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Abstract Details

The National Institute of Health Stroke Scale: A Teaching Tool
Cerebrovascular Disease and Interventional Neurology
P8 - Poster Session 8 (5:30 PM-6:30 PM)

The illustration seen here (Figure) is an easy and a creative way to remember the components of the NIHSS in an efficient manner.  From top to bottom, starting from the left to right; the letter “L” stands for level of consciousness, the letter “O” is split diagonally to remember asking both questions regarding Age and Month.  The letter “C” indicates following commands.  After this, the eyes indicate smooth pursuit assessment looking for gaze preference.  The letter “V” indicates visual fields and the number “7” is for the 7th cranial nerve.  Below this is a four-component assessment of upper and lower extremity strength, coordination, sensory function as well as inattention.  Finally, both “T” letters stand for tongue reminding the examiner to assess for aphasia as well as dysarthria.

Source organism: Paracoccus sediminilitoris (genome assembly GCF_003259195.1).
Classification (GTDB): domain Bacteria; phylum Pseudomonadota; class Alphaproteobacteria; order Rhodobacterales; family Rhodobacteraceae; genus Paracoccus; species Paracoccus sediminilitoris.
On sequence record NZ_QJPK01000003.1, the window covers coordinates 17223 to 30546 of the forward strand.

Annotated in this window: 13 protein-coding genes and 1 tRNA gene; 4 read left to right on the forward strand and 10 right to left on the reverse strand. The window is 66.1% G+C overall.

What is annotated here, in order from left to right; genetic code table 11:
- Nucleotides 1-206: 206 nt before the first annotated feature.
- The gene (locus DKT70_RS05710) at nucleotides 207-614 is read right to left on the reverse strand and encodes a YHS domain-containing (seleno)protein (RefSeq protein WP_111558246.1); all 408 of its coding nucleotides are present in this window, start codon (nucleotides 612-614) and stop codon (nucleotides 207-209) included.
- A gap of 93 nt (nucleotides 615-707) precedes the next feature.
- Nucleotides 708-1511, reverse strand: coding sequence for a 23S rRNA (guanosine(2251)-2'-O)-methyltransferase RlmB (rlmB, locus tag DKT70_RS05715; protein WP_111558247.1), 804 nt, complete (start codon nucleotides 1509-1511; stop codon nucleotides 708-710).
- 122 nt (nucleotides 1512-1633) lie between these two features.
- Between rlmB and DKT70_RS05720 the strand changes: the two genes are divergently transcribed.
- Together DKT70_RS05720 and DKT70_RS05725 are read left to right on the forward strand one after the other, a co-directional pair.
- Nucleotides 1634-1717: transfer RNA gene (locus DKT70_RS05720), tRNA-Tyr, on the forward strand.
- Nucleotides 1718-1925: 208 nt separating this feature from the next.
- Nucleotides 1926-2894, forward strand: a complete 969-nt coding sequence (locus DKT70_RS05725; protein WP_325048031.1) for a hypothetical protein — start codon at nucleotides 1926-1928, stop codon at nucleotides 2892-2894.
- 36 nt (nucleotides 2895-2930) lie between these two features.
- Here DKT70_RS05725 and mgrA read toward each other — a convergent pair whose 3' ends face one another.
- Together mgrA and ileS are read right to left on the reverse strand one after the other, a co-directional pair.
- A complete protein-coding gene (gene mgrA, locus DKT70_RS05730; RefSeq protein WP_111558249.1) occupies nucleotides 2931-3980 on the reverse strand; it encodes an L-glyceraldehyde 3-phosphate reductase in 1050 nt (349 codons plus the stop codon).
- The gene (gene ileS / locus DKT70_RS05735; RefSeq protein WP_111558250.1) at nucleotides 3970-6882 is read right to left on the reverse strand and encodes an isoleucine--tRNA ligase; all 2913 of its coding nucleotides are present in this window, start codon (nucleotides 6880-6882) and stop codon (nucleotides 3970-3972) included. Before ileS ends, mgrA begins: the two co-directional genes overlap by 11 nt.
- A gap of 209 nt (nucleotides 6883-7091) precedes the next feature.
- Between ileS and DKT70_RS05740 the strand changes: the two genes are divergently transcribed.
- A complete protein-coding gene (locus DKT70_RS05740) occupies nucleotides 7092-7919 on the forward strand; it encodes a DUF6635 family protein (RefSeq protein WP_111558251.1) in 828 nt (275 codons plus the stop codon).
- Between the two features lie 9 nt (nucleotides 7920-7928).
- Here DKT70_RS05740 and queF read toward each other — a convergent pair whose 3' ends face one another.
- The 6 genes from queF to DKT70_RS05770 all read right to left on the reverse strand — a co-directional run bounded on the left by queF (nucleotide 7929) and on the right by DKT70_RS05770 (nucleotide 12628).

The National Institute of Health Stroke Scale (NIHSS) is the most frequently used score in assessing the severity of stroke, as it is a very reliable and reproducible in assessing a corresponding neurological deficit.  Not only this, but this scoring system is also extremely helpful in the communication between vascular neurologists, emergency personnel, and neuroradiologists when discussing stroke treatment.

Teaching NIHSS to medical students and residents from other specialties spending time in neurology is absolutely necessary, and to recall the score components for a quick neurological assessment during stroke codes is of an utmost importance. 


This was designed initially for medical students rotating in neurology to calculate stroke scales in an efficient manner as the difficulty in the remembering the components of the neurological examination was frequently encountered.  This tool is helpful for medical doctors as well as nurses, not only those working in neurology floors but also in the emergency department and the medical general practice units, used to provide a quick and efficient assessment for patients with possible stroke. 

Anas Idris, MD (Henry Ford Health System)
Dr. Idris has nothing to disclose.
Ammar A. Jumah, MD (Somerset Park Apartments) Dr. Jumah has nothing to disclose.